Product Description

Featuring the most successful heavy metal band of all time, METALLICA: SOME KIND OF MONSTER offers a revealing and exclusive behind-the-scenes look at the legendary band as they confront personal demons and their relationships with each other while recording their Grammy-winning album, St. Anger.

Customer Reviews

Most Helpful Customer Reviews
105 of 111 people found the following review helpful
5.0 out of 5 stars Guts! July 9, 2004
I went with four people to see this film. Two (myself included) were Metallica fans and the other two were not. The film opens like some sort of MTV expo piece with James Hetfield riding in his tricked out vintage roadster and Lars Ulrich laying on his couch with his Basquiat hanging on the wall. Not even five minutes go by and it shows the group, minus recently departed Jason Newsted, in therapy discussing their concern that they have about embarking on recording their first album in five years. Little did they know that it would take two years to make. What you get is a riveting, profound and at often times very funny documentary.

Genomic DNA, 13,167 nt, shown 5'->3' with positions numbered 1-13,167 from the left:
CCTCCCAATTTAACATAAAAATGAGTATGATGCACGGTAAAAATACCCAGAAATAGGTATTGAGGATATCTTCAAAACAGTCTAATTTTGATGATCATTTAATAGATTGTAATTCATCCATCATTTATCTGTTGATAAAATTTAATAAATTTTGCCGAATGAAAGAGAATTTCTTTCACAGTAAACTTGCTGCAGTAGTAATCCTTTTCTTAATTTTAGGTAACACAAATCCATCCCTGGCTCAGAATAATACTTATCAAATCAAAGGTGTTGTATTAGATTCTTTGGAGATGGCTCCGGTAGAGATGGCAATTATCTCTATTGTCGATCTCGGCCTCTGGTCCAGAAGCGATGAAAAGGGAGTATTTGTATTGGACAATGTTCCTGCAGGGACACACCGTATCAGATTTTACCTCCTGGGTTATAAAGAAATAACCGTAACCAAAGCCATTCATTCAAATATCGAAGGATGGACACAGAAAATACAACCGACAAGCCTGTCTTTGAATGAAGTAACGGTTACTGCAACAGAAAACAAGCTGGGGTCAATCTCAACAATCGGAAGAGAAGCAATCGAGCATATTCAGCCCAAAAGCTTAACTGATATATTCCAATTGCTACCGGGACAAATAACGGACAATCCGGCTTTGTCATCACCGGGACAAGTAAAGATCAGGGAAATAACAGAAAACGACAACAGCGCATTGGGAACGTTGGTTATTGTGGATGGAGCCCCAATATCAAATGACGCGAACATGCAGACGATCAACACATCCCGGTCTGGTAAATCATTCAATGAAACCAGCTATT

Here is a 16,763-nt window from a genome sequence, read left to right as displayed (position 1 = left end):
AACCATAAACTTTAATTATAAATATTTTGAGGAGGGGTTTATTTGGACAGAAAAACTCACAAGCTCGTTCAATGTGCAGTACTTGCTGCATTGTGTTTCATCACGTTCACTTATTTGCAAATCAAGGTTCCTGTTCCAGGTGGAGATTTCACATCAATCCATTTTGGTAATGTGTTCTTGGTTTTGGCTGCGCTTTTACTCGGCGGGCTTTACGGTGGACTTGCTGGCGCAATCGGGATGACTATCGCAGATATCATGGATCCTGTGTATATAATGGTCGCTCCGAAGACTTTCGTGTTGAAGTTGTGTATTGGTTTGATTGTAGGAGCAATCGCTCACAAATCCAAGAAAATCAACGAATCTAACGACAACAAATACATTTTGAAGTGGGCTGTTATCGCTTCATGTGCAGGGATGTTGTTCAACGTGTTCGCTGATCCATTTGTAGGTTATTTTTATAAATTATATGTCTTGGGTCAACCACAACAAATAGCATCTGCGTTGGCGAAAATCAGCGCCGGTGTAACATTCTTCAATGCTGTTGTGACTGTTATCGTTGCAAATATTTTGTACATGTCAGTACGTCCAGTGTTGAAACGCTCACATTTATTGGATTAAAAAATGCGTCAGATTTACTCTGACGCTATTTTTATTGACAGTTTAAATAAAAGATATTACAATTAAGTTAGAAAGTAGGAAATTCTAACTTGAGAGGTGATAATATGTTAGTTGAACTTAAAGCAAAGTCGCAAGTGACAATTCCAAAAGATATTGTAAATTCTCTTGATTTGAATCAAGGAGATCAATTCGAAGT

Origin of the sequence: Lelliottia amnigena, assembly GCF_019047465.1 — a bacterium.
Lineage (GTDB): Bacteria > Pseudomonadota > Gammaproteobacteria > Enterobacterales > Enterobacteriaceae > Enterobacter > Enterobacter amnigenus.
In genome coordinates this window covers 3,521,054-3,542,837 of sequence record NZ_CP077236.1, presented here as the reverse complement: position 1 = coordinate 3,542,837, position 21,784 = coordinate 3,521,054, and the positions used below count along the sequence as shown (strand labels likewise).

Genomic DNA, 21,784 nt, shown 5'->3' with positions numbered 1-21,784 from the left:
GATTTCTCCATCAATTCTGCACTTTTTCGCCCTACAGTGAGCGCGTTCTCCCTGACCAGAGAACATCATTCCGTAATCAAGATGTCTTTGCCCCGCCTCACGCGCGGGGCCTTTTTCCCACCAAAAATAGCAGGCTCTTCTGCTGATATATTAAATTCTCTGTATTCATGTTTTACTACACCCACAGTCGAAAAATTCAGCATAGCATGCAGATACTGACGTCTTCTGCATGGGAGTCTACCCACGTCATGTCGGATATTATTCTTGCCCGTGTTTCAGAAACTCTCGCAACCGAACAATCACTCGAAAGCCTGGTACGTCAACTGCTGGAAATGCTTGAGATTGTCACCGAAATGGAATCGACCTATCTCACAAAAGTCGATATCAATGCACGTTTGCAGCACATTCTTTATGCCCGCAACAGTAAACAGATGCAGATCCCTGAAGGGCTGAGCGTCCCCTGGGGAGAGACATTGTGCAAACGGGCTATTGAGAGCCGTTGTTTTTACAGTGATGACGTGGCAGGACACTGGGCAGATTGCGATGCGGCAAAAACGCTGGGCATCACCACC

What I really applaud the band for is this: They bought the rights to the documentary so that they could have a say in the final cut. Instead of glossing over scenes that aired the dirty laundry of the band, which is what you would think they would do in a case like this, they let it all out.
And not in a counter-culture, rebellious, grandstanding kind of way either. It's sincere and thats what makes the film work.
James Hetfields door slamming, Lars' watery-eyed confrontations and Kirk unable to make declarative sentences does not put them in the best light, but it makes them real.
They confront their demons head-on with therapist Phil Towle and producer Bob Rock tow. Die hard fans might roll their eyes and laugh at prospect of the band in need of a shrink. Trust me, stick with it and don't let it scare you away from the theatre. Most of the time it is hilarious and at the bands expense. Lars Ulrichs father is a scream and when one of the toughest metal bands try to communicate with one another in their new found "therapy lingo" it comes across as comical and awkward as you might think.